Melrose Resources declared in July 2012 that 3D seismic data acquired over the central area of the offshore shelf Galata permit in 2011 had confirmed the presence of seven structures in the area with a total combined unrisked P50 prospective resource estimate of 125 Bcf. The highest ranked prospect, Kamchia, has an estimated P50 of 27 Bcf and a 40% chance of success. Preparations are underway to drill this in April 2013 as part of a multi-well programme that possibly includes two exploration wells in Romania. This was followed late August by the award to Black Sea Energy EOOD of the 1,319 km2 shallow water Block 1-19 Sveti Atanas, located south of the Melrose production acreage.
The authorities opened a tender for the 4,032 km2 deepwater Block 1-22 Teres in the Black Sea exclusive economic zone near neighbouring Turkey in December 2012; the bid deadline is May 2013. This adjoins the Silistar block that was awarded to Lederbel BG but is being contested as the tender process has identified ‘substantial irregularities and indications of fraud’. A new tender for the acreage is planned once the investigation is concluded.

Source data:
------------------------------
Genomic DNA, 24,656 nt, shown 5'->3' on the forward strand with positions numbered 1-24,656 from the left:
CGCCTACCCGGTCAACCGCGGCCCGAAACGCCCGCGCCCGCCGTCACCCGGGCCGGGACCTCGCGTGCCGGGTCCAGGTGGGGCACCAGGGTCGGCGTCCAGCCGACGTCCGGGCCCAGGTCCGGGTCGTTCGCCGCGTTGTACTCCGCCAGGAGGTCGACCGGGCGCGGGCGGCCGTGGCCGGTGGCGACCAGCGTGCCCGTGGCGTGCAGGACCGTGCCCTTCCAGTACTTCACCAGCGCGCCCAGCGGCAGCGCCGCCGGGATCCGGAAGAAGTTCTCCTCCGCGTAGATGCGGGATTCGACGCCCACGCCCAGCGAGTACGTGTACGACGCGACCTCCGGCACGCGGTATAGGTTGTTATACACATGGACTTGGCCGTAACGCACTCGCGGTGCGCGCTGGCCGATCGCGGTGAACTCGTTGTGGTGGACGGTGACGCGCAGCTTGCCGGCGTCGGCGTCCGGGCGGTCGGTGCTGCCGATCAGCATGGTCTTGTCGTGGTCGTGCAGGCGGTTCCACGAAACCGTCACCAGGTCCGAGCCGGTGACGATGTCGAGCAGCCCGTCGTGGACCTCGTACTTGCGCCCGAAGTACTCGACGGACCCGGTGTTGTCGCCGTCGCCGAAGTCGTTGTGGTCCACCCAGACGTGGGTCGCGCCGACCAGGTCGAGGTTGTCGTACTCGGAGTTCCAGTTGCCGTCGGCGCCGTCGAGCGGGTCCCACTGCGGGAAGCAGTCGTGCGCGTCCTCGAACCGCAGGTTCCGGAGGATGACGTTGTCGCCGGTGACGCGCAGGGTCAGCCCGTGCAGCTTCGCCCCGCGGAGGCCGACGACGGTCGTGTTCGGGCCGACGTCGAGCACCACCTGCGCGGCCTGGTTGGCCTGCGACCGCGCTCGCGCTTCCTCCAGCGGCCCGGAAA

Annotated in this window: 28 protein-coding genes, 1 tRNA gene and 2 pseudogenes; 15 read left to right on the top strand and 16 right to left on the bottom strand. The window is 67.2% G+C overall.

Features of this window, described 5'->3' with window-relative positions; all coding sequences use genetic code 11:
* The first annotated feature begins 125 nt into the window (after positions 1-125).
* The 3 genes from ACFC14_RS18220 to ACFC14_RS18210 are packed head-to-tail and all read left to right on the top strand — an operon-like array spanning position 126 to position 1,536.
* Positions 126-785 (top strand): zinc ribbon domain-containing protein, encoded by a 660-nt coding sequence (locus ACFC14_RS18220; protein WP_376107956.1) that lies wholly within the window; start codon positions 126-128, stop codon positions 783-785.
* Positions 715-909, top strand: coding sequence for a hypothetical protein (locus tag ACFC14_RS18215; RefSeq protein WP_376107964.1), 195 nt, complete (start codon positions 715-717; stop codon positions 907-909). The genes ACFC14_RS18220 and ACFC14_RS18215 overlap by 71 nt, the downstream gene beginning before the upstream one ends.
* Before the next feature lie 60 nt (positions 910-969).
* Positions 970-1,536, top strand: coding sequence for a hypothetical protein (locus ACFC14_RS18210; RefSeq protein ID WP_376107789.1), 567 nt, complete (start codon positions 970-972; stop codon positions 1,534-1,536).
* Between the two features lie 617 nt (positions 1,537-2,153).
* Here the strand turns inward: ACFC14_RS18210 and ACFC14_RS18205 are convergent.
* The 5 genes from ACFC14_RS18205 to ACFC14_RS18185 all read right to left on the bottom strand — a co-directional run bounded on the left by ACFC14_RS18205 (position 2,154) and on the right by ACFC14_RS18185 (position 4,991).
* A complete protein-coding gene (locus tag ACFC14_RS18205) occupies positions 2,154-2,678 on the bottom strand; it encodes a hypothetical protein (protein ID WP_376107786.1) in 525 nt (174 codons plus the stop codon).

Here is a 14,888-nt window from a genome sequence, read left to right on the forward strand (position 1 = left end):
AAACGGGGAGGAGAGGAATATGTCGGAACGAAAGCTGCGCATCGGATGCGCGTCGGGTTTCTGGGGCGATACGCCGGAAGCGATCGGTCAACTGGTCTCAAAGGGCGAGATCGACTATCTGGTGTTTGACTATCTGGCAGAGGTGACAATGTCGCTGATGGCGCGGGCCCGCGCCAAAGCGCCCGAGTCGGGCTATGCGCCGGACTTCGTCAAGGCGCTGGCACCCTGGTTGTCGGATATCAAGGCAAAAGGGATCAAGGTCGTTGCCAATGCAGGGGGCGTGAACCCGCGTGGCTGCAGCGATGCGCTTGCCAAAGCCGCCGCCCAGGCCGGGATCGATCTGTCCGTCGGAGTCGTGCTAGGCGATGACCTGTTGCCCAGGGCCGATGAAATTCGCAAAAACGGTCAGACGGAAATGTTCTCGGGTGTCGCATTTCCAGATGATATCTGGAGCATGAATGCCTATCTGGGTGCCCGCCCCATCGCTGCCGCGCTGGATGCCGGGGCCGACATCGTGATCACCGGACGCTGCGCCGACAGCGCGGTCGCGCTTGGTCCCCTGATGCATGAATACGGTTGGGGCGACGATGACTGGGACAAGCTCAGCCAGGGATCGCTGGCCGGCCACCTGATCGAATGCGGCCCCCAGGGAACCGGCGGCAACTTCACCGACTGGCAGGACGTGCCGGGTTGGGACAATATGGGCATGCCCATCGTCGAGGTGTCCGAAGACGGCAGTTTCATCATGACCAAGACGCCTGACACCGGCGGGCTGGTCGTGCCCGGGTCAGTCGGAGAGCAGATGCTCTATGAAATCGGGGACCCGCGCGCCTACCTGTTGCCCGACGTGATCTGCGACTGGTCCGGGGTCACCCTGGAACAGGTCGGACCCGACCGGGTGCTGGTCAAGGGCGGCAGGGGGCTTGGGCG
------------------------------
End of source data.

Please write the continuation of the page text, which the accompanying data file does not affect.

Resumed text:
At present, production from the Melrose Resources fields off north-eastern Bulgaria accounts for 10–15% of the country’s domestic needs and the Bulgarians hope that the result of this increase in drilling will be gas supply independence in a few years.
Ukraine: Another Domino?